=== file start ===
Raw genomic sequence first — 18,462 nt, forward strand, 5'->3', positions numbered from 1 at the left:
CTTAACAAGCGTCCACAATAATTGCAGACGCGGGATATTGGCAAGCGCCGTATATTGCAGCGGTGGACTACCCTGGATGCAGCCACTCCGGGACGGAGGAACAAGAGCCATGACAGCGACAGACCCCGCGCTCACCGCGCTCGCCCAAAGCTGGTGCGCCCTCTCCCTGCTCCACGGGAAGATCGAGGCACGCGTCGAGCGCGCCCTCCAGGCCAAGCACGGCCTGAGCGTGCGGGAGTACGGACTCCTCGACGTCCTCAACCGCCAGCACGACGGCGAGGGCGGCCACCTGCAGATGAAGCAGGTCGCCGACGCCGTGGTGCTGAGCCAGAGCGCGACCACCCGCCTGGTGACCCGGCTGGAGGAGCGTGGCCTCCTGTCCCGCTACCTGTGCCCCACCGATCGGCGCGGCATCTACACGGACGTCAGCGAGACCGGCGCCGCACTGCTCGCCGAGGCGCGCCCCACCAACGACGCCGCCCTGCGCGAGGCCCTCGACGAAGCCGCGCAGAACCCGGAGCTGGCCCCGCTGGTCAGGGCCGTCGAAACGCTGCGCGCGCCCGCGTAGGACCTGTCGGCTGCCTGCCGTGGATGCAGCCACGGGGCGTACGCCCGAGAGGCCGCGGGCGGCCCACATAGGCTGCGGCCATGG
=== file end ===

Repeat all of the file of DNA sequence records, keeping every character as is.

Raw genomic sequence first — 18,462 nt, forward strand, 5'->3', positions numbered from 1 at the left:
CTTAACAAGCGTCCACAATAATTGCAGACGCGGGATATTGGCAAGCGCCGTATATTGCAGCGGTGGACTACCCTGGATGCAGCCACTCCGGGACGGAGGAACAAGAGCCATGACAGCGACAGACCCCGCGCTCACCGCGCTCGCCCAAAGCTGGTGCGCCCTCTCCCTGCTCCACGGGAAGATCGAGGCACGCGTCGAGCGCGCCCTCCAGGCCAAGCACGGCCTGAGCGTGCGGGAGTACGGACTCCTCGACGTCCTCAACCGCCAGCACGACGGCGAGGGCGGCCACCTGCAGATGAAGCAGGTCGCCGACGCCGTGGTGCTGAGCCAGAGCGCGACCACCCGCCTGGTGACCCGGCTGGAGGAGCGTGGCCTCCTGTCCCGCTACCTGTGCCCCACCGATCGGCGCGGCATCTACACGGACGTCAGCGAGACCGGCGCCGCACTGCTCGCCGAGGCGCGCCCCACCAACGACGCCGCCCTGCGCGAGGCCCTCGACGAAGCCGCGCAGAACCCGGAGCTGGCCCCGCTGGTCAGGGCCGTCGAAACGCTGCGCGCGCCCGCGTAGGACCTGTCGGCTGCCTGCCGTGGATGCAGCCACGGGGCGTACGCCCGAGAGGCCGCGGGCGGCCCACATAGGCTGCGGCCATGG